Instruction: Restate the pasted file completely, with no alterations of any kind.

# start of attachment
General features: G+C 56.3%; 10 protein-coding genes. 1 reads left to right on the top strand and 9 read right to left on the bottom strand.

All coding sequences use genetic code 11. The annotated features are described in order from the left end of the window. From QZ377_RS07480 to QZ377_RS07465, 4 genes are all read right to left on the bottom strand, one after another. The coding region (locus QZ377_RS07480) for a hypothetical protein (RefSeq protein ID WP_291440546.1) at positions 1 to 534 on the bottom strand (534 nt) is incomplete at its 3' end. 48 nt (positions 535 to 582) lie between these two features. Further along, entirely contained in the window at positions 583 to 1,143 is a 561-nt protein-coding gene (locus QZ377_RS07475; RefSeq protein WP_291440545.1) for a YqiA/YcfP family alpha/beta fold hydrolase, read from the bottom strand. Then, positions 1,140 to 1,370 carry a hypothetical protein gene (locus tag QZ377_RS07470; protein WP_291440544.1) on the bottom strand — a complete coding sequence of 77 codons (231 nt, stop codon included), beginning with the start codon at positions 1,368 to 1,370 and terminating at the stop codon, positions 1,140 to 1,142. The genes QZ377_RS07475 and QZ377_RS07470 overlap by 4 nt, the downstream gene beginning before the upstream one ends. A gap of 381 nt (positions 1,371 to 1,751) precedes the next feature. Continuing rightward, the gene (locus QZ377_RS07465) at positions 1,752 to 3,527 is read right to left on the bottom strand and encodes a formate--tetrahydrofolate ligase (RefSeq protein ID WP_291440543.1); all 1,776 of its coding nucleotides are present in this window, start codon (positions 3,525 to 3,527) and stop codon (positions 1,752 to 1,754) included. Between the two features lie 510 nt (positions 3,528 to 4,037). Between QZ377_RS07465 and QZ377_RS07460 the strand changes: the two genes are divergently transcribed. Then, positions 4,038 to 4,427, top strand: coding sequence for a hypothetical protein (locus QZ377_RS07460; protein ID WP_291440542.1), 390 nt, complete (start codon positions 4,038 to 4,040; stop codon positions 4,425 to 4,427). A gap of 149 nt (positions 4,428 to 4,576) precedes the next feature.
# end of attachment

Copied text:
General features: G+C 56.3%; 10 protein-coding genes. 1 reads left to right on the top strand and 9 read right to left on the bottom strand.

All coding sequences use genetic code 11. The annotated features are described in order from the left end of the window. From QZ377_RS07480 to QZ377_RS07465, 4 genes are all read right to left on the bottom strand, one after another. The coding region (locus QZ377_RS07480) for a hypothetical protein (RefSeq protein ID WP_291440546.1) at positions 1 to 534 on the bottom strand (534 nt) is incomplete at its 3' end. 48 nt (positions 535 to 582) lie between these two features. Further along, entirely contained in the window at positions 583 to 1,143 is a 561-nt protein-coding gene (locus QZ377_RS07475; RefSeq protein WP_291440545.1) for a YqiA/YcfP family alpha/beta fold hydrolase, read from the bottom strand. Then, positions 1,140 to 1,370 carry a hypothetical protein gene (locus tag QZ377_RS07470; protein WP_291440544.1) on the bottom strand — a complete coding sequence of 77 codons (231 nt, stop codon included), beginning with the start codon at positions 1,368 to 1,370 and terminating at the stop codon, positions 1,140 to 1,142. The genes QZ377_RS07475 and QZ377_RS07470 overlap by 4 nt, the downstream gene beginning before the upstream one ends. A gap of 381 nt (positions 1,371 to 1,751) precedes the next feature. Continuing rightward, the gene (locus QZ377_RS07465) at positions 1,752 to 3,527 is read right to left on the bottom strand and encodes a formate--tetrahydrofolate ligase (RefSeq protein ID WP_291440543.1); all 1,776 of its coding nucleotides are present in this window, start codon (positions 3,525 to 3,527) and stop codon (positions 1,752 to 1,754) included. Between the two features lie 510 nt (positions 3,528 to 4,037). Between QZ377_RS07465 and QZ377_RS07460 the strand changes: the two genes are divergently transcribed. Then, positions 4,038 to 4,427, top strand: coding sequence for a hypothetical protein (locus QZ377_RS07460; protein ID WP_291440542.1), 390 nt, complete (start codon positions 4,038 to 4,040; stop codon positions 4,425 to 4,427). A gap of 149 nt (positions 4,428 to 4,576) precedes the next feature.